The project, initiated by the UK Payments Council and Payment Services Regulator (PSR), was launched to review the UK’s payment schemes—looking forward 10 years to 2025 and what the industry may require, and set out a vision on how to achieve a first-class, world-class payments environment. The project has already identified there are too many access points, schemes and processes, and that customers’ needs are not at the heart of the environment currently in place.
The ultimate goal of the project is to simplify and improve the end-to-end experience, drive innovation and competition, standardise interfaces, all whilst having the ability to change the core processing schemes without affecting services. As a result, we can expect to see the following changes:
- I’ve been predicting a reduction in the number of UK schemes for a while now, you only need to look at the UK Payments Council’s Payment Statistics from April 2015, which showed UK Faster Payments Service (UKFPS) payment volume is growing at 13% pa, with ACH (BACS) growing at 3%, RTGS (CHAPS) growing at 4% and cheques falling by 12% in the 12 months to April 2015, to see that having four schemes is not a viable long-term situation; many of the banks question the costs associated with running multiple schemes.
- Upgrading to ISO 20022 will be required to allow UK Faster Payments to participate in European, or even global, interoperable immediate payment schemes. Core systems will be insulated, or ‘wrapped’ by a transformation layer allowing them to be upgraded to ISO 20022, or retired.
- This transformation layer, also based on ISO 20022, will create a ‘competitive space’ in which Payment Services Providers (PSPs) can offer services through, accessing the core systems and bank’s data through standardised APIs.
So why is all this such good news for banks, I hear you ask? Firstly, we will end up with an environment with just one high value (RTGS) and one low value (UKFPS) scheme, with BACS transactions being routed through UKFPS. This will save banks resources, as they will have fewer schemes to maintain services through and integrate with, allowing chunks of existing maintenance budgets to be spent on other revenue generating projects.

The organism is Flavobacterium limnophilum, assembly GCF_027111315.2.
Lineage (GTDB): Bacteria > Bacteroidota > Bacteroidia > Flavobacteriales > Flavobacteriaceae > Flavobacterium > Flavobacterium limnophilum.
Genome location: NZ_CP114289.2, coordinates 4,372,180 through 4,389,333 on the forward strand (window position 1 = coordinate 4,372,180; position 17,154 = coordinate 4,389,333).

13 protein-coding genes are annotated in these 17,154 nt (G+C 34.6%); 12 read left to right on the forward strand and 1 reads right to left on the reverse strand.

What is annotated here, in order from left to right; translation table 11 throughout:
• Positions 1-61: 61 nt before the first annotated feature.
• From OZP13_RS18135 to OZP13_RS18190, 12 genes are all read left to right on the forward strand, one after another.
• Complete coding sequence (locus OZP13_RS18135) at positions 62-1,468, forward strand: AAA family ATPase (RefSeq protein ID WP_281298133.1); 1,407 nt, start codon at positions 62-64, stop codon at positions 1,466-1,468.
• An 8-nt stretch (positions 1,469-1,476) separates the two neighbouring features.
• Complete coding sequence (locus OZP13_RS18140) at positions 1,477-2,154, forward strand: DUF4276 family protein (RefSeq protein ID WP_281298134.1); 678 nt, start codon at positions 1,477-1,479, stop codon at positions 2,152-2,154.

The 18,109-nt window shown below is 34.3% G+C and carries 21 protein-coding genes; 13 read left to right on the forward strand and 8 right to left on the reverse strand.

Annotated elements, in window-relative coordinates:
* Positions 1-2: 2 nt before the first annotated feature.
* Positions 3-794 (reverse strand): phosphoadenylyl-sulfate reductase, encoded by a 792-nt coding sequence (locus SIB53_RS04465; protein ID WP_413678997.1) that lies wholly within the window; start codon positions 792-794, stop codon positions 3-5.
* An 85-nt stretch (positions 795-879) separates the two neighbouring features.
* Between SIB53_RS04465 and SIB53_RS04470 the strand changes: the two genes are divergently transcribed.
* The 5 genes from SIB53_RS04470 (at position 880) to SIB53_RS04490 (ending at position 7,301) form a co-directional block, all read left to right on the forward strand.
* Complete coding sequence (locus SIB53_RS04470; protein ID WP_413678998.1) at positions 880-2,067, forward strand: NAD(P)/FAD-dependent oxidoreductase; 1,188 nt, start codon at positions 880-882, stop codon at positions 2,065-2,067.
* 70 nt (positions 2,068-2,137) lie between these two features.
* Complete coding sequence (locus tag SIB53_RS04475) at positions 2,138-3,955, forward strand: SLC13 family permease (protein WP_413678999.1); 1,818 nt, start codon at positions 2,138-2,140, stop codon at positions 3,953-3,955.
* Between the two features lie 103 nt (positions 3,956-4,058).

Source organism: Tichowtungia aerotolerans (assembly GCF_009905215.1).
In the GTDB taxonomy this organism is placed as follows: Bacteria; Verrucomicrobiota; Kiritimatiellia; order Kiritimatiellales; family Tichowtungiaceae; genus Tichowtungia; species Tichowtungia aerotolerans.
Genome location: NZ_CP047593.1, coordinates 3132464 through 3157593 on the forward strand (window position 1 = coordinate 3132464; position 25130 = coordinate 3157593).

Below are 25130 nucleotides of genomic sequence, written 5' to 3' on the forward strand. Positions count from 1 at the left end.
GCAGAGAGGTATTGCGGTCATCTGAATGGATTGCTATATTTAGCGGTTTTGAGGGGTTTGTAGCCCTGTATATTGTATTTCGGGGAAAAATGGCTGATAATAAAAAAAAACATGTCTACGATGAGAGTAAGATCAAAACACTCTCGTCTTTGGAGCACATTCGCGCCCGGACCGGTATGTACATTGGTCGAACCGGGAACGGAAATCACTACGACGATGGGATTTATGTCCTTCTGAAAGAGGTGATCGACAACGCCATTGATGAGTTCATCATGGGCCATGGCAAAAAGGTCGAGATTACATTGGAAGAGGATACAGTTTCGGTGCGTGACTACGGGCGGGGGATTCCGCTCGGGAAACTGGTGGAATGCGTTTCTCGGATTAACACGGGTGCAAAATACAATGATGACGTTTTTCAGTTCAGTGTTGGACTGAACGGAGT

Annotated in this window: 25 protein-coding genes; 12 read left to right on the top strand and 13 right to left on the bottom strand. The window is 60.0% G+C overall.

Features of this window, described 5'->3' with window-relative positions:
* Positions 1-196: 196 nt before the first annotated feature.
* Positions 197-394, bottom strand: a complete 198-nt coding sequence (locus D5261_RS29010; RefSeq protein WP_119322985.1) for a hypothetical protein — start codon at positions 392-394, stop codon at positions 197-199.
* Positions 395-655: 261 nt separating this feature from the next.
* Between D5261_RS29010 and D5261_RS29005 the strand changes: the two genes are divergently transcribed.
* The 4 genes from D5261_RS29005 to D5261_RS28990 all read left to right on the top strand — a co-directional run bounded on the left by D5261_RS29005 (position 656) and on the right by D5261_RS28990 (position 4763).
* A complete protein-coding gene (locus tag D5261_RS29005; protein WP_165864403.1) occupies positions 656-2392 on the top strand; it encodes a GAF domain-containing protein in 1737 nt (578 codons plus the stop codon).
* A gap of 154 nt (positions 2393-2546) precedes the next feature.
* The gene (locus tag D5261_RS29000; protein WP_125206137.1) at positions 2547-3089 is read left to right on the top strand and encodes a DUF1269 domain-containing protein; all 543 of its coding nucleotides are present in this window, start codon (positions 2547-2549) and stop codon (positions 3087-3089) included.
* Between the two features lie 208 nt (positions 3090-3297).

Moving away from batch processes like BACS will also mean that banks will have an opportunity to retire old batch-based processes and systems, again saving precious resources that can be used for innovation. Offering innovative solutions is a huge challenge facing banks today; the new environment will have this at its heart, laying out a path for banks to follow with overlay services, mobile offerings, market places and much more.
With the new environment migrating to ISO 20222, banks will have to migrate or translate their existing systems to this standard, laying the foundations for real-time payments, and ultimately being part of the global immediate payments market, which will change the provision of financial services forever.
Finally, there is nothing like regulation to force change; it makes the business case for renovating so much easier and might just encourage the culture within many banks to come into the 21st century.
Amidst all the excitement, let me not forget to acknowledge that, yes, there will be a significant amount of time and resources that will need to be dedicated to fully capitalise on and implement the fallout from this new project.
However, all in all this is a very exciting time for the UK, the Payments Council and the PSR’s plans will place the UK at the leading edge once again and could give banks a real competitive advantage over their European counterparts. The banks, if they seize the opportunity, have a chance to place themselves back at the centre, becoming the Amazon or iTunes of their customer’s financial services world. I would encourage banks to embrace this new world, and lay the foundation for a digital bank, operating in a true digital economy.